My first post was an article in the blog, The Jew and the Carrot, (which has over 100,000 readers worldwide):

My refugee family lived in a village in the minority Chin state in western Myanmar, on the border with India.  The military junta was conscripting all the men and boys for heavy labor, transporting weaponry within the country.  Their father died on one of these forced marches two years ago.  The family fled that night and traveled into Thailand.  However, the youngest daughter, aged 11 at the time, was separated from them at the scrimmage at the bus station.  The promised Next Bus never arrived, so they lost touch with her and she ended up in a Christian Community House where she was able to attend a Chinese/Korean Christian school.  The mother and elder daughters got rounded up and sold into bondage to a rubber plantation in Malaysia.  They worked long days until a friend was able to post enough ransom money to free them.  Miraculously, they found their sister/daughter in church one Sunday!  The mother and elder daughters all worked in Malaysia (the youngest was enrolled in school) until their petition for Refugee Status was granted.  They do have relatives in America– their father’s brother lives in Chicago and an aunt lives in Maryland– but they ended up in Philadelphia because their refugee portfolio got awarded to HIAS here.

Based on oral testimony of the eldest daughter, without a translator

Start the HIAS Chronicles from the beginning here.


Today I was interviewing Senior Volunteer for a new feature for the revamped HIAS website, to be launched in September.  I mentioned that Prominent Congregant from my shul has many, many items to donate and a deadline to get things out of his house before his big move.  Together, we hopped over to visit and she determined what will be picked up by Professional Mover and what will be picked up by me in my Ford sedan.

This volunteer wanted to respond to my last post.  She has been working with just one family from Day One and she showed me the many notes of thanks written to her in rudimentary English with poor spelling.  She has definitely been appreciated in her role as American Friend.  She also has been working creatively in other areas on behalf of the refugees, but you’ll have to wait for the website’s launch to read all about it.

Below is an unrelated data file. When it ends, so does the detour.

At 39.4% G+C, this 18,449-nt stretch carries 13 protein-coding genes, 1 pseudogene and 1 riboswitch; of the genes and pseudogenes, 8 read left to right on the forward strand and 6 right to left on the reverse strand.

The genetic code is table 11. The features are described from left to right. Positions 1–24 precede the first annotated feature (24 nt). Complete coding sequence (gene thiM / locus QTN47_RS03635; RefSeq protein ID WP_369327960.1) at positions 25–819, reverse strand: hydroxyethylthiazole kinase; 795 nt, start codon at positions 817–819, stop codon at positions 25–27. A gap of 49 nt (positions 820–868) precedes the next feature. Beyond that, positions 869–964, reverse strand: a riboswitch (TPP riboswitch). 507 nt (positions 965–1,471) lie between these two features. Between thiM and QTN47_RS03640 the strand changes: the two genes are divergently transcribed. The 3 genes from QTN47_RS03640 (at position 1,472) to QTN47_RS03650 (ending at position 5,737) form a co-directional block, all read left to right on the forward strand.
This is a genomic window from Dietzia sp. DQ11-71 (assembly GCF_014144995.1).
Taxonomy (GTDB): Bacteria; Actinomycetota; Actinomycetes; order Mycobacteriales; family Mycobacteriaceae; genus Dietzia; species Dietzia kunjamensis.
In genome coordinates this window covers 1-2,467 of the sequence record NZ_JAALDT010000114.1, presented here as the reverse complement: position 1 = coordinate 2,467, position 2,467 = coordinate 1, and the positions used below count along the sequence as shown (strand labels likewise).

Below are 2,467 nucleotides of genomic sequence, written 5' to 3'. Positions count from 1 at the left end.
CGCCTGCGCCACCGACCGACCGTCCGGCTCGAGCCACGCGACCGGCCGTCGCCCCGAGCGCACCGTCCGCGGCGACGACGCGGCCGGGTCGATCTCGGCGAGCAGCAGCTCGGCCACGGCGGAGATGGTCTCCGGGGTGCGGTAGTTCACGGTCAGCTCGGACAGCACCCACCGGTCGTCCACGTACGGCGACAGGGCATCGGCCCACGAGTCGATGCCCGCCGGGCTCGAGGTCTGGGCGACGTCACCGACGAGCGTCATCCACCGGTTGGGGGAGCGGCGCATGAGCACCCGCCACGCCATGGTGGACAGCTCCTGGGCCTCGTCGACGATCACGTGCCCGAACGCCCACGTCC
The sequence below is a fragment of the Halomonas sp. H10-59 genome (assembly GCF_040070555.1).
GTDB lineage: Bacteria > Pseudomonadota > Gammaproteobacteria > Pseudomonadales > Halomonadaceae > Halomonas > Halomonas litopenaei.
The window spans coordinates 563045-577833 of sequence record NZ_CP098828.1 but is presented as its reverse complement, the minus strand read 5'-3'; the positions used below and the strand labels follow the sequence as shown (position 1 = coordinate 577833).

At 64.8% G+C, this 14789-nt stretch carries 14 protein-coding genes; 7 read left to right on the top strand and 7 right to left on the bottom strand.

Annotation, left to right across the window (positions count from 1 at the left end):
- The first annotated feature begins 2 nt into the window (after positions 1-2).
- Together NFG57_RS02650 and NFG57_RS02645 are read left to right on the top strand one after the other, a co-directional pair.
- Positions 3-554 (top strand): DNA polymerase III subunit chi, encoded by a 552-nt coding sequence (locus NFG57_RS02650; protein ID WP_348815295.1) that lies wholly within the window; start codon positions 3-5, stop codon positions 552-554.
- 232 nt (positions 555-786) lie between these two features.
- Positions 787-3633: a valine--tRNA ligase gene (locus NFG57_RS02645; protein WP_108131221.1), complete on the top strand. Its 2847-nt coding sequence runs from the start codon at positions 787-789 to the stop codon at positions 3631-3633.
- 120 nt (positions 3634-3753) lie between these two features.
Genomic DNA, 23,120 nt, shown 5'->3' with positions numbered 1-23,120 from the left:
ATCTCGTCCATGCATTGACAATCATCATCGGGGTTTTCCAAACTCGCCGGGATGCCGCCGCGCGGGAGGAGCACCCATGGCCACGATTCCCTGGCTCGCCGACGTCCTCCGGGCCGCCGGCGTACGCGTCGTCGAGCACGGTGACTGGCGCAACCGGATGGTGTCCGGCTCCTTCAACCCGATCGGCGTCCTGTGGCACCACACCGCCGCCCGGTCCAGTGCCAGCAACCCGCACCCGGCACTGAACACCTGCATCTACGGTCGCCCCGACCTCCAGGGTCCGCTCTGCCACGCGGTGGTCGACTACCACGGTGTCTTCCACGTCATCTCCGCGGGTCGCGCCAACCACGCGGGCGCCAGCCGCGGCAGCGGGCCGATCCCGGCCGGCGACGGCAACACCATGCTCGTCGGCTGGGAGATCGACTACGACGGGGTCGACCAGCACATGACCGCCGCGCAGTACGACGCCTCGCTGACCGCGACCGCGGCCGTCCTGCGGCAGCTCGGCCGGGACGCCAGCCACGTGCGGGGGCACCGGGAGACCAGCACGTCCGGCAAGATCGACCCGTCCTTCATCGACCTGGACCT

While I was recuperating from my knee injury, my father-in-law cautioned me against driving people in my car.  In case of an accident, any of my refugees could sue me, even if I’m not at fault–  and that would be one way to emulate American custom!  When I questioned HIAS about their insurance policy, they confirmed that they only had secondary coverage, meaning I’m not covered by their plan.

Since recovering, I’m been wondering how I should proceed, if I’m not to resume the work that I’d been doing on behalf of the refugees.  Yesterday, I had my meeting at the HIAS office.  I told of my confusion that my efforts to reach out to the refugees have not resulted in any deepening relationships.  Don’t they value having an American Friend?  It’s a cultural difference, said the Social Worker.  They think of us as the Government, said the Director of Development.  Me, a representative of the U.S. government!?   I declined to take the Foreign Service exam while in college because I couldn’t endorse all of our country’s polices, specially overseas.  I recall that when my daughter and I used to volunteer for the Jewish Relief Agency, which delivers monthly parcels of food to the poor, we were debriefed thus: many of the clients in the northeast speak only Russian, so we’re to identify ourselves as “Chabad.”  No, I’m not a practicing  Chabad Jew and I will not identify as such.

The upshot of the meeting was that I was offered the opportunity to write a feature for the new website to be launched in September, in which I’ll interview the different  people associated with HIAS— clients, staff, board members, and volunteers.  I could also lead acculturation workshops, expanded from the present single session to a series of weekly sessions, for each new family.  Or I could return to working with one family at a time.  But once the family becomes busy with work and school, it’s hard for me to find a time to be with them, as I’m only available during the school day.  In a role reversal, it is my college-graduate daughter who is teaching me to set limits on my time.